Do you have too much stuff?
Psychology shows collecting experiences, not things, makes you happier. Here's how to embrace "Experientialism".
30 years ago, it would take a house fire around 28 minutes to ‘flashover’, or spontaneously combust. Today, it takes three. Our faith in the power of objects to make us happy is filling our homes with so much stuff they’ve become unsafe.
We now own twice as many cars, eat out twice as often and are generally more affluent than we were 60 years ago, but our sense of contentment has decreased. It seems that all our wonderful belongings are making us less happy.
Studies have linked childhood parental divorce, poverty, and a lack of nurture to higher materialism in adulthood. And the effects? People who organise their lives around external goals such as possessions, status, and praise, report fewer positive emotions, greater unhappiness in relationships and more psychological problems.
There’s also the environmental impact to consider. The Australian Conservation Foundation’s 2007 Consuming Australia report found that only 10% of our eco-footprint is taken up with water and electricity use, while the remaining 90% is attributed to products and services.
Collect experiences, not things
James Wallmanm, author of Stuffocation, recommends swapping the pursuit of possessions for experiences – an approach he calls Experientialism_._ His advice is backed by science, which has found that spending money on social experiences rather than material objects makes people significantly happier.
Here are six ways to embrace Experientialism and reduce the hold possessions have over you.
Reducing your possessions makes you value the things you choose to keep more highly. The Marie Kondo method says to keep only the items that bring you joy, and say goodbye to anything that doesn’t. You can donate unwanted goods to local charities, or organise monthly swap days with friends, which will allow you to acquire ‘new’ things in an ecological way.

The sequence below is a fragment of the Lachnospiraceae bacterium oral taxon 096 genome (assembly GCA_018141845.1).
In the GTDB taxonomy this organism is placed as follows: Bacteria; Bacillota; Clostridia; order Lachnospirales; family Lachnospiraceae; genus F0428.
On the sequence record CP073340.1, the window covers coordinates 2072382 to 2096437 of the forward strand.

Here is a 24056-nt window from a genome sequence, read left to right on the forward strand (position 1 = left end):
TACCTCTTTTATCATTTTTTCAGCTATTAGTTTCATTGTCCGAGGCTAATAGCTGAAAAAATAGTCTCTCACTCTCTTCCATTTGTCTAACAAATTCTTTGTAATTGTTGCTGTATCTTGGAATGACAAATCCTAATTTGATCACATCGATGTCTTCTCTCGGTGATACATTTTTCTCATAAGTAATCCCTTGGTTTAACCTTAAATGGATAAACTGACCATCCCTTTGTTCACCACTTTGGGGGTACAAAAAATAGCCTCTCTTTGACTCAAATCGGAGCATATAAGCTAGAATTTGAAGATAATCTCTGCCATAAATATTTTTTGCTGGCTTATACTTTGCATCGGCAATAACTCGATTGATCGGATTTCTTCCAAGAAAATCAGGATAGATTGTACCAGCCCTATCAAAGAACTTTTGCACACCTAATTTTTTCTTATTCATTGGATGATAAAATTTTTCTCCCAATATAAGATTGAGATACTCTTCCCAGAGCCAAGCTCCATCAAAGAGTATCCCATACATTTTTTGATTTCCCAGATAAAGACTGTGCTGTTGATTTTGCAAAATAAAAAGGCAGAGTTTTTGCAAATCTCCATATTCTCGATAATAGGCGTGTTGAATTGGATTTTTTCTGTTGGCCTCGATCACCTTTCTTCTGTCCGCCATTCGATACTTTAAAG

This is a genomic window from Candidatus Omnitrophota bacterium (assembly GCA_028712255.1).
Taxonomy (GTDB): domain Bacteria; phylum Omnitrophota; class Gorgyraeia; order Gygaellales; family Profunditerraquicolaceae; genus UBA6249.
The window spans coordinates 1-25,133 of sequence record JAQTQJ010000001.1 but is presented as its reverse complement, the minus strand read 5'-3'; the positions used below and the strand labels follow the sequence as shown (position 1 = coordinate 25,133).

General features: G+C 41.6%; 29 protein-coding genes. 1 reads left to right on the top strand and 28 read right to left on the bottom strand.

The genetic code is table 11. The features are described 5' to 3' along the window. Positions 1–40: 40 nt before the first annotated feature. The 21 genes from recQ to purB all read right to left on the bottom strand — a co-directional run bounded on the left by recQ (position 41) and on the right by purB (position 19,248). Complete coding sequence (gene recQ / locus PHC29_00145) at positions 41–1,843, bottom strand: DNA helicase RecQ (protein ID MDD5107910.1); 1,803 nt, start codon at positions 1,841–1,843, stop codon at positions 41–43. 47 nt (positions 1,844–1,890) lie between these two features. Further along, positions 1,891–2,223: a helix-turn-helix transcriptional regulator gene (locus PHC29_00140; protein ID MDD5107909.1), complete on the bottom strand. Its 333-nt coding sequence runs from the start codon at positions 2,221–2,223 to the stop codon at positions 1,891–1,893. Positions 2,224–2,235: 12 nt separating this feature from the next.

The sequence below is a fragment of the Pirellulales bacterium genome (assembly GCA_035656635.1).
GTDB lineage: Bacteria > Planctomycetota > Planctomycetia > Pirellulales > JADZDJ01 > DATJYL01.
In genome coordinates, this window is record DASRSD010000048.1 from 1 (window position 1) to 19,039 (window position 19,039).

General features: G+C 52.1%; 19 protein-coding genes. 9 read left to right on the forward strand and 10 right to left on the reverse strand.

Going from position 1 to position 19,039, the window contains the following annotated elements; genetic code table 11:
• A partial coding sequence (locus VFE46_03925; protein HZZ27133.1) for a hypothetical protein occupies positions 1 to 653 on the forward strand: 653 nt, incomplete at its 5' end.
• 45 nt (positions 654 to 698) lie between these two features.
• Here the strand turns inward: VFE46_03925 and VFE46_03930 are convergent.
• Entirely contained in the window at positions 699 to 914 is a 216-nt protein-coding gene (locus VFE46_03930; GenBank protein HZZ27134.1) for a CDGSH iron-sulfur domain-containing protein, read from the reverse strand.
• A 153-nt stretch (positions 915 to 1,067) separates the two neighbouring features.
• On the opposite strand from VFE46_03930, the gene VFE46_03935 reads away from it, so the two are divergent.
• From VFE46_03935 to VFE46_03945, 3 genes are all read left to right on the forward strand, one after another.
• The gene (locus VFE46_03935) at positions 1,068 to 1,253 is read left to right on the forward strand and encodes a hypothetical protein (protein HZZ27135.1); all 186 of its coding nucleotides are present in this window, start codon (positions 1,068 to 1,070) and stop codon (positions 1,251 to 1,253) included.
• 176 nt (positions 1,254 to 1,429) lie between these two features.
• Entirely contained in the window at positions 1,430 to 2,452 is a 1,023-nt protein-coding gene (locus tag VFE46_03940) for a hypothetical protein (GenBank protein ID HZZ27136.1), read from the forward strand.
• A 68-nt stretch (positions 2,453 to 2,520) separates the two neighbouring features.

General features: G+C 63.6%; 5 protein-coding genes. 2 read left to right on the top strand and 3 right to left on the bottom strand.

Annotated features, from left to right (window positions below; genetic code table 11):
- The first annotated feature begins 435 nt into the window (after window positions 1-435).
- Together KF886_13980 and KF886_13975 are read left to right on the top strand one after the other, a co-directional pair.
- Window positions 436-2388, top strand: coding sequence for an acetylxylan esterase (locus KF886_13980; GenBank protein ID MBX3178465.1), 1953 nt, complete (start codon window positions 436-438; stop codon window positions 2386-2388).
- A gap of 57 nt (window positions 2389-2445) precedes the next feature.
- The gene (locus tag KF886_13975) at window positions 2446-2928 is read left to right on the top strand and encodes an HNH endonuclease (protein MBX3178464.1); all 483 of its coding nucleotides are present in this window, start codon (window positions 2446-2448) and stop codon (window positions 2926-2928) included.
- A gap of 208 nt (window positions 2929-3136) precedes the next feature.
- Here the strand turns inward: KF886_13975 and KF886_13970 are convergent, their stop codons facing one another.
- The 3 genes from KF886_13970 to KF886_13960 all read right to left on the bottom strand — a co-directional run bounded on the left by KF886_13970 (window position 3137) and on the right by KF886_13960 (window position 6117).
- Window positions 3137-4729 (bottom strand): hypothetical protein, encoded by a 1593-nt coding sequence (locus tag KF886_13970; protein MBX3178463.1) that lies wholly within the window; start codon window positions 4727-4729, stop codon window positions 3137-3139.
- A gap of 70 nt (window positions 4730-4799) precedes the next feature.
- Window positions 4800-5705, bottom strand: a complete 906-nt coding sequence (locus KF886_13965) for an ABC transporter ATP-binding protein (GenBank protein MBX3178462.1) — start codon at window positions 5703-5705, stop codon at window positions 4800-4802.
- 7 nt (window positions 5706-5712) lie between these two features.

2. Practice mindfulness
If the prospect of not buying anything new fills you with dread, practicing mindfulness can help you deal with any negative feelings that were previously reduced by shopping. By focusing awareness on the present moment, either through meditation or simply as you go about your day, you’ll be better equipped to accept life as it is. You’ll also develop more appreciation for the stuff you already own.
3. Explore your city
We often forget that what seems commonplace to us, may be a tourist or day-tripper destination for others. Museums, botanical gardens or camping trips are all low-cost, high-gain experiences if you view them as an adventure. You could even visit a local second-hand market with a $10 note and hunt for the most interesting thing within your budget.
The psychological benefits of helping others are numerous, and many charity organisations would welcome a helping hand. You could spend an hour a week sharing stories with an elderly person, help out at an animal shelter, read to at-risk children, or help recently arrived refugees settle into their new community.
Often we pay for products because we don’t know how to make them ourselves, or fix them when they break. Spending some time on YouTube to help you build a chook pen, fix your own stereo, or make a children’s toy will build skills you can use time and again, as well as leave you with tangible proof of your hard work. You can also visit online repair sites like ifixit.com or fixitclub.com for guides and community advice.
Sticking to the same routines can make your days blur together and leave you wondering where all the time has gone. Travel within your own state, country or overseas, will not only expose you to new people but also leave you with a virtual suitcase full of experiences to share with friends and family when you return.
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